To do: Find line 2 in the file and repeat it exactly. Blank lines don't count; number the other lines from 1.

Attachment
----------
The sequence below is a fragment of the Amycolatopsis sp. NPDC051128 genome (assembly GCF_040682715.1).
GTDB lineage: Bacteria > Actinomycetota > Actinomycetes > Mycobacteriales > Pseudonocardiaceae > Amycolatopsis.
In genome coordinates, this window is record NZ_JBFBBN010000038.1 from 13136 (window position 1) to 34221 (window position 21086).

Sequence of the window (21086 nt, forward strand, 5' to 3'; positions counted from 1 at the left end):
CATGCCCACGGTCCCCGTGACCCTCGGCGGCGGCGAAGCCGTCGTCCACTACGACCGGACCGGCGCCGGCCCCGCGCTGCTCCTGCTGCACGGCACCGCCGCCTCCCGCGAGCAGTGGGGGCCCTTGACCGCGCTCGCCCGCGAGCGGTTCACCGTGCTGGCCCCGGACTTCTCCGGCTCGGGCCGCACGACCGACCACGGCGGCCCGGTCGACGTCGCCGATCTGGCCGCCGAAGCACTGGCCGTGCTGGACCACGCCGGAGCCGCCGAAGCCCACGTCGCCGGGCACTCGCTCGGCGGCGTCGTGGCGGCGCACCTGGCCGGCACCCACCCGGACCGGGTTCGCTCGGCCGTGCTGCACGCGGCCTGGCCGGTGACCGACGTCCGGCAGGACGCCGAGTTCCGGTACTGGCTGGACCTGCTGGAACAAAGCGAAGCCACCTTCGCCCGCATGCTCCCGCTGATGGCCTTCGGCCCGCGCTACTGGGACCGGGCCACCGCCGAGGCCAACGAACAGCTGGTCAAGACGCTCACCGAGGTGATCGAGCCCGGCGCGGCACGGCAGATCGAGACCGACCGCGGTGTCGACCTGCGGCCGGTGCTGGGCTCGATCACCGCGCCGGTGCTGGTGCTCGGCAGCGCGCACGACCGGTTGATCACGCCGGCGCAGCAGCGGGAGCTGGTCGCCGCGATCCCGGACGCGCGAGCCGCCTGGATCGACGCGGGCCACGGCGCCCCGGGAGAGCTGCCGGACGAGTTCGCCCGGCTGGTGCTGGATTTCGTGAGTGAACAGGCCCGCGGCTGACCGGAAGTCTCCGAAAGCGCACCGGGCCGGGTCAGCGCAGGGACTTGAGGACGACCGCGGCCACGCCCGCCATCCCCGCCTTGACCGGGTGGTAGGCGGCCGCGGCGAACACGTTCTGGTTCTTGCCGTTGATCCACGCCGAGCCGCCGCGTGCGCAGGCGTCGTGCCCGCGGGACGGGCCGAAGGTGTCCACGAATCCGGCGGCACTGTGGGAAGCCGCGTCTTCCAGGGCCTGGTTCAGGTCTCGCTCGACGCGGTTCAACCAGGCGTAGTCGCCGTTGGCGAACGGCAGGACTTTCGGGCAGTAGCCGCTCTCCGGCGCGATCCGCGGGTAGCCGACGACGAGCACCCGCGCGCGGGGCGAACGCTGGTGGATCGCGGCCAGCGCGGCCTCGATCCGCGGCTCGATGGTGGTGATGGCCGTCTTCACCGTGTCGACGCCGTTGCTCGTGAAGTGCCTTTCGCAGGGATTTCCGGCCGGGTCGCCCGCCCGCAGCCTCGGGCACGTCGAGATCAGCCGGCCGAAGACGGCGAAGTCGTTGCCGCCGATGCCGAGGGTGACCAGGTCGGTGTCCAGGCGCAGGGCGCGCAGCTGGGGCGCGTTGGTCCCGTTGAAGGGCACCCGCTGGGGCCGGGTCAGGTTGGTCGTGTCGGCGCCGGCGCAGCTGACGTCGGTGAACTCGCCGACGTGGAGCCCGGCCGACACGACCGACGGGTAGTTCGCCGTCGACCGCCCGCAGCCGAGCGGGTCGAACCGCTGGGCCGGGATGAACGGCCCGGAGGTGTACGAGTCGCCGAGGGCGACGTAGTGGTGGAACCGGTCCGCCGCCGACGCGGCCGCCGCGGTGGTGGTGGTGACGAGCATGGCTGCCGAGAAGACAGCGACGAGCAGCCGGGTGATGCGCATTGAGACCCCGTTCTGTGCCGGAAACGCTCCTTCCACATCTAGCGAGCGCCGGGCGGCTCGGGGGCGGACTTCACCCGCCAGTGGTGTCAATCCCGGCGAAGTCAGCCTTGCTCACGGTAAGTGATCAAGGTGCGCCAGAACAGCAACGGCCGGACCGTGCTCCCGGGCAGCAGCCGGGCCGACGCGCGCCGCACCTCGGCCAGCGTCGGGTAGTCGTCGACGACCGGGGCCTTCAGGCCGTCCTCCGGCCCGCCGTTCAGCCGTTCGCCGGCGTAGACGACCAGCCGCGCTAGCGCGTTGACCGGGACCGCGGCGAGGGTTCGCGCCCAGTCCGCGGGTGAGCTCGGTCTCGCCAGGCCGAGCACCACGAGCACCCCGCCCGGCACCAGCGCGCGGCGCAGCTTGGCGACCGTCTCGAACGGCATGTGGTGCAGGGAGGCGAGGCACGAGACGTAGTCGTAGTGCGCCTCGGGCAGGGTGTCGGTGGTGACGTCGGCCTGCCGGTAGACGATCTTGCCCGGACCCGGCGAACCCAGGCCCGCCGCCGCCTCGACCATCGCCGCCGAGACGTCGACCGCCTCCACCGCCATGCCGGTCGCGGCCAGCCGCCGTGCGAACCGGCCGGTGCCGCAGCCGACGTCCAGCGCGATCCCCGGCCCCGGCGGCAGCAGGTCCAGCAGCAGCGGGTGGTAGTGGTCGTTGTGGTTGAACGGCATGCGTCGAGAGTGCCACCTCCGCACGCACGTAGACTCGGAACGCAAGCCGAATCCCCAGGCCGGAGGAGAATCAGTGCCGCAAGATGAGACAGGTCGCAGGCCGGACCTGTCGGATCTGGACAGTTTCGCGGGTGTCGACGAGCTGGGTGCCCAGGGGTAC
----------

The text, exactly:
GTDB lineage: Bacteria > Actinomycetota > Actinomycetes > Mycobacteriales > Pseudonocardiaceae > Amycolatopsis.